Usually, we try to avoid errors, accidents, chance, a painting gesture - how do you understand and work with them?
For me, errors and accidents are coherent, interpenetrating concepts. When painting a picture - I don't think about the finished product, I stop describing what I see, I begin to depict what is hidden inside - I let free what lies deep in the subconscious. It is a moment when both layers of what’s known and unknown creatively meet each other. And it’s all transferred on the canvas via what we call a painting gesture, a creative and emotional expression. During the release of this expression, often the unpredictable happens and the randomness manifests itself. In our natural life is certain only, from birth to death, and what happens in the meantime is a constant threat of failing - we are exposed to risks and only our survival instincts and awareness allow us to avoid a total failure. Thanks to the art we have all tools to most fully express emotions of our fears and joy. That’s how I see the ideal, the wholeness contains all aspects, perfection and defect.


Is that what makes your Jewellery unique?
In our modern world, we begin to feel a glut of perfections - perfect products and high-street personalities, repeatable in an infinite number of identical copies, becoming instantly available, common and cheap. Our eternal longing for individuality and uniqueness stimulate us to search in areas where imperfection, error or defect are annexed as a full-fledged medium of expression.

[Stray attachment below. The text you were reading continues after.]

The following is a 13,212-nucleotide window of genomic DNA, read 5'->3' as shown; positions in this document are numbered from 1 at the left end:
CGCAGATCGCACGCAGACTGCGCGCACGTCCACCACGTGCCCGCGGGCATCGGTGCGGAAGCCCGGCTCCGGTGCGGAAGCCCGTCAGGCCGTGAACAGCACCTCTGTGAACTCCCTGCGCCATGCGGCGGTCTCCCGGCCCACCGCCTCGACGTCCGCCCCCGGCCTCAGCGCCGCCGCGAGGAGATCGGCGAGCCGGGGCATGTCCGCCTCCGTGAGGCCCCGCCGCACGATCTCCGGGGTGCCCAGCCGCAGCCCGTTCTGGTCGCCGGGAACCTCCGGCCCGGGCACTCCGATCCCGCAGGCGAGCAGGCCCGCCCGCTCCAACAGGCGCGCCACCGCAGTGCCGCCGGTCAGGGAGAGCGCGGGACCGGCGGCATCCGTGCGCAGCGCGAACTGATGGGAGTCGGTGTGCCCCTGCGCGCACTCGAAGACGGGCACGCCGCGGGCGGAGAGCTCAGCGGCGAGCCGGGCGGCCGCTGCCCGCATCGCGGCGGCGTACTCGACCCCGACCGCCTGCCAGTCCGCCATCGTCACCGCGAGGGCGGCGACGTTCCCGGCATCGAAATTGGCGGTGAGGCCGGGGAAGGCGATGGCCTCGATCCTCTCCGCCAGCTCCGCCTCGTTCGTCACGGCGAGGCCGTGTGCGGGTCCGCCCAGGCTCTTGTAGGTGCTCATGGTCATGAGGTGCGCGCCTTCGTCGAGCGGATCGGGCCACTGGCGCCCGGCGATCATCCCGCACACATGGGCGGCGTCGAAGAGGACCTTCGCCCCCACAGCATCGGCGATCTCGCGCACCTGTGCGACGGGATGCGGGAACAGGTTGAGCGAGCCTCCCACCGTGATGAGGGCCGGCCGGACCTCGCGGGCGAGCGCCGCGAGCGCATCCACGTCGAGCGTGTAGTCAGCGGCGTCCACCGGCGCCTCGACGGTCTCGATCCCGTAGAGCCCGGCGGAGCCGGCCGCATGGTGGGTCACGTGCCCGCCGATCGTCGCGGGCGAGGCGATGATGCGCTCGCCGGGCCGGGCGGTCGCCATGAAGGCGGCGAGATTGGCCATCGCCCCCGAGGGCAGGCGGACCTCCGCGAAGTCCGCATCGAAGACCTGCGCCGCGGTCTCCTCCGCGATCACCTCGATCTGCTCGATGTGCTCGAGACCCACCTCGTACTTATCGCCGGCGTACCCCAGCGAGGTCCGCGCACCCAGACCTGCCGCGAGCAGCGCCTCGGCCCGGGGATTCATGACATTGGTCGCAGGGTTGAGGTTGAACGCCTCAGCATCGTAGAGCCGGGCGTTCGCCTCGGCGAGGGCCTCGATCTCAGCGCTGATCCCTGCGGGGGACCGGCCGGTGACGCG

If so then where is the defect in your jewellery? These forms give the impression of being deliberately created, almost perfect.
As for the jewellery that I submitted to the competition in Japan, of course, that it has glitches, only cleverly hidden or turned into an asset. This is what I mean, I give myself the right to make a mistake and consciously take advantage of it. A disclosure of random events in the course of work always opens up new possibilities of creative ways and brings desired value. I have never been resistant to change, rather eager to search for new solutions, but what I feel now can be compared to the volcano explosion, in which everything accumulated for a very long time. It feels to me that this Japanese award is just a prelude to what will happen next.

About the Interviewee

Małgorzata Kalińska, born in 1963 in Warsaw, Poland, is a multidisciplinary artist specialising in painting and jewellery design. She has graduated at the Jewellery Design department of the Academy of Fine Arts in Lodz where she received a scholarship of the Polish Minister of Culture and National Heritage. Her work was exhibited in many collective and individual exhibitions of painting and contemporary jewellery. She is currently working on a PhD dissertation.

About the author


Anna Sado is a journalist living and working in Warsaw, Poland. She began her career in a jewellery industry working as an editor-in-chief for the trade magazine Watches & Jewellery. She has been collaborating as a spokesperson with the leading jewellery fairs in Poland. Anna is currently running an online magazine Amber Portal amber.com.pl - dedicated to the baltic amber and promoting talented jewelry designers. Her articles have been published in the German "Goldschmiede Zeitung" (GZ), Lithuanian "Baltic Jewelery News" and in lifestyle and fashion magazines in Poland. 

Contact: ania.sado77@gmail.com